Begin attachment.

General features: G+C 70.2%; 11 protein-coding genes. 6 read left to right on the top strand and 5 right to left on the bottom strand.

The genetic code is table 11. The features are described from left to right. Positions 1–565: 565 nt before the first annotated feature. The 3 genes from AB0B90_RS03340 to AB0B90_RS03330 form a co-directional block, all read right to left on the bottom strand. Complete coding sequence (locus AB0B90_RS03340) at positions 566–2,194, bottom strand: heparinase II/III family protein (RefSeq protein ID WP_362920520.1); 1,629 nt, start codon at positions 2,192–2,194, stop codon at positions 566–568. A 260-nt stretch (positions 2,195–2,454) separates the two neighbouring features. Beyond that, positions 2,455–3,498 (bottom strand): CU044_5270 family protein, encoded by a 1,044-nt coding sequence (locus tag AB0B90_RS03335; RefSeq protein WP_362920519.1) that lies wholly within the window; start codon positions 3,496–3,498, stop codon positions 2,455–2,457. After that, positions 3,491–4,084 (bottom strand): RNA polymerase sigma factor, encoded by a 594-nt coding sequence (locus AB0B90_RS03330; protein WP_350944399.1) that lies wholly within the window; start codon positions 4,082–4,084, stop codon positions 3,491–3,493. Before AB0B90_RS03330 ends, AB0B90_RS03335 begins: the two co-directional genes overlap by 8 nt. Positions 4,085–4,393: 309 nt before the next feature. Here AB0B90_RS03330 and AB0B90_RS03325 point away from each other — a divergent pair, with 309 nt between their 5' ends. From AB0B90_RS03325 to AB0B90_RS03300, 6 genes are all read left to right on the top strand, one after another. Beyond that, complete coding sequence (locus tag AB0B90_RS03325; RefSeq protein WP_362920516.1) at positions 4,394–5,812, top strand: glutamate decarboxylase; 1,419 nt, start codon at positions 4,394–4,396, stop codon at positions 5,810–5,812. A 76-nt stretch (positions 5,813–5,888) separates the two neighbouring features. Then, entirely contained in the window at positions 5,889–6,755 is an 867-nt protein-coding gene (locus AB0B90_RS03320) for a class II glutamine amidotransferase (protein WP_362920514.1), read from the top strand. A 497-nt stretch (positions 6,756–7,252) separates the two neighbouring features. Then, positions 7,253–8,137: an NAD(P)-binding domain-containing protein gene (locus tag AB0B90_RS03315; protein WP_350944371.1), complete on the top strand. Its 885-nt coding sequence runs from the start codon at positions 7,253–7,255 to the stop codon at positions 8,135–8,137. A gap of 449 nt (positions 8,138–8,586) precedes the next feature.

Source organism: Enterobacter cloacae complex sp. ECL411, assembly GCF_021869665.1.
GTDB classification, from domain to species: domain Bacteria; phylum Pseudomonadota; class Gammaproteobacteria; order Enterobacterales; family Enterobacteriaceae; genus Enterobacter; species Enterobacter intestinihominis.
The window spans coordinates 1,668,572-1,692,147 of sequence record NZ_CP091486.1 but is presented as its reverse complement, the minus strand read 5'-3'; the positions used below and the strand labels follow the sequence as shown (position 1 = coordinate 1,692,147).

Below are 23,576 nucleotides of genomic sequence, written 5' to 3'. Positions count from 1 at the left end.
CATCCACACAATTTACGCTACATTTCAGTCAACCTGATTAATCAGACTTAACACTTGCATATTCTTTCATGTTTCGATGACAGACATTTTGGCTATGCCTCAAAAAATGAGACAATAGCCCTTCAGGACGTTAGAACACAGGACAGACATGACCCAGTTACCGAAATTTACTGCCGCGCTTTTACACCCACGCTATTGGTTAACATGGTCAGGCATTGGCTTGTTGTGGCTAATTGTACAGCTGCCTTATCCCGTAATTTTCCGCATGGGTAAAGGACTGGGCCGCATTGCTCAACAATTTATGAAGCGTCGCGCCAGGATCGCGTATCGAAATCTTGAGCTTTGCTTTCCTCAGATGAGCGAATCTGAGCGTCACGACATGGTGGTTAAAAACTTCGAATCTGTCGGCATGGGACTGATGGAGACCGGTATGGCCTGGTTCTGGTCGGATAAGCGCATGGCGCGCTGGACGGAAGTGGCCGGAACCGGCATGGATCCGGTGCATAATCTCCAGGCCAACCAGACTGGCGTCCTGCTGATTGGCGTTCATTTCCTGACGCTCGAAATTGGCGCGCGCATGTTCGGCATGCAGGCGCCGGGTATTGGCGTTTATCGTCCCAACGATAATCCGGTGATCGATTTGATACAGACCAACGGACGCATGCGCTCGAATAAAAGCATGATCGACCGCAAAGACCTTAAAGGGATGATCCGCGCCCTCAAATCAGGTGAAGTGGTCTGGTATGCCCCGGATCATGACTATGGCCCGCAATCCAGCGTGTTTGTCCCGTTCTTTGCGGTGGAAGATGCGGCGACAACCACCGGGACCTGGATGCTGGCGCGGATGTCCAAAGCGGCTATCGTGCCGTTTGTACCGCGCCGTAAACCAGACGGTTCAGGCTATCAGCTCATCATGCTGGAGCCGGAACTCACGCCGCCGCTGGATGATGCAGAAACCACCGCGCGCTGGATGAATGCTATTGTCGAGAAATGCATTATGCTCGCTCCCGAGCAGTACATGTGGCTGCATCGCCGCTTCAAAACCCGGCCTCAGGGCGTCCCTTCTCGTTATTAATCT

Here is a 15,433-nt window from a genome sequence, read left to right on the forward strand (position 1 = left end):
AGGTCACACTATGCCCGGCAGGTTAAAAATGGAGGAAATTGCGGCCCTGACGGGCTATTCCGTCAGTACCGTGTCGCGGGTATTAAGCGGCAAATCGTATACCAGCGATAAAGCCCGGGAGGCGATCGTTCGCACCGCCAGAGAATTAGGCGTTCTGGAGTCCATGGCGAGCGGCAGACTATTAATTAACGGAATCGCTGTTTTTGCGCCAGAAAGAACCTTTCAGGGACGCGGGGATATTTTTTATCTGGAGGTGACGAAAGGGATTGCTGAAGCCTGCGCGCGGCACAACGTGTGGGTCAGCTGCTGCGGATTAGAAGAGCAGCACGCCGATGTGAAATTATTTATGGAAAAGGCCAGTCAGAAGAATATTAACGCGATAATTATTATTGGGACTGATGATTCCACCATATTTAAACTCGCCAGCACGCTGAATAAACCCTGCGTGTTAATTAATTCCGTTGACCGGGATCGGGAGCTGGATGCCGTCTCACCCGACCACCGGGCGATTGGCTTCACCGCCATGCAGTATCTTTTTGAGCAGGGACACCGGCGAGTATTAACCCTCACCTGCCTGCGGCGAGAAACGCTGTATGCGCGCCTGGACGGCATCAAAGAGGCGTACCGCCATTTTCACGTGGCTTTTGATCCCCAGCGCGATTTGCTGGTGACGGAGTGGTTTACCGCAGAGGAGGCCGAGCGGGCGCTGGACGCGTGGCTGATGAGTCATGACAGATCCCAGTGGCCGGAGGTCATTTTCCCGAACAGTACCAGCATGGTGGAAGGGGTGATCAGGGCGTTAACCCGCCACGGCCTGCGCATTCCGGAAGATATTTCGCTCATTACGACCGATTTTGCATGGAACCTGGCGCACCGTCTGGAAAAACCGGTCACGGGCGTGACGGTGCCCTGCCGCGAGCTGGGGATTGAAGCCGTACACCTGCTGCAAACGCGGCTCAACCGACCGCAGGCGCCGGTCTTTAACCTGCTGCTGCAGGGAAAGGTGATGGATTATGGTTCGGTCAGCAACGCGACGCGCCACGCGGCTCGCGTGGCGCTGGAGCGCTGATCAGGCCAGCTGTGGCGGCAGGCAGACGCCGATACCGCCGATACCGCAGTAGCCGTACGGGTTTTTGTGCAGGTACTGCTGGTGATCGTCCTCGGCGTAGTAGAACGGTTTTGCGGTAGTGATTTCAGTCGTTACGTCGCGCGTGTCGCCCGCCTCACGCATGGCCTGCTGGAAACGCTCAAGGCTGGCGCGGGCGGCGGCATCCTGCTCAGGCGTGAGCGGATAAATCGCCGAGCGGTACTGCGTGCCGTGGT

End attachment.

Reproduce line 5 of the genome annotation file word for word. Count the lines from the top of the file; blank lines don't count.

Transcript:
The window spans coordinates 1,668,572-1,692,147 of sequence record NZ_CP091486.1 but is presented as its reverse complement, the minus strand read 5'-3'; the positions used below and the strand labels follow the sequence as shown (position 1 = coordinate 1,692,147).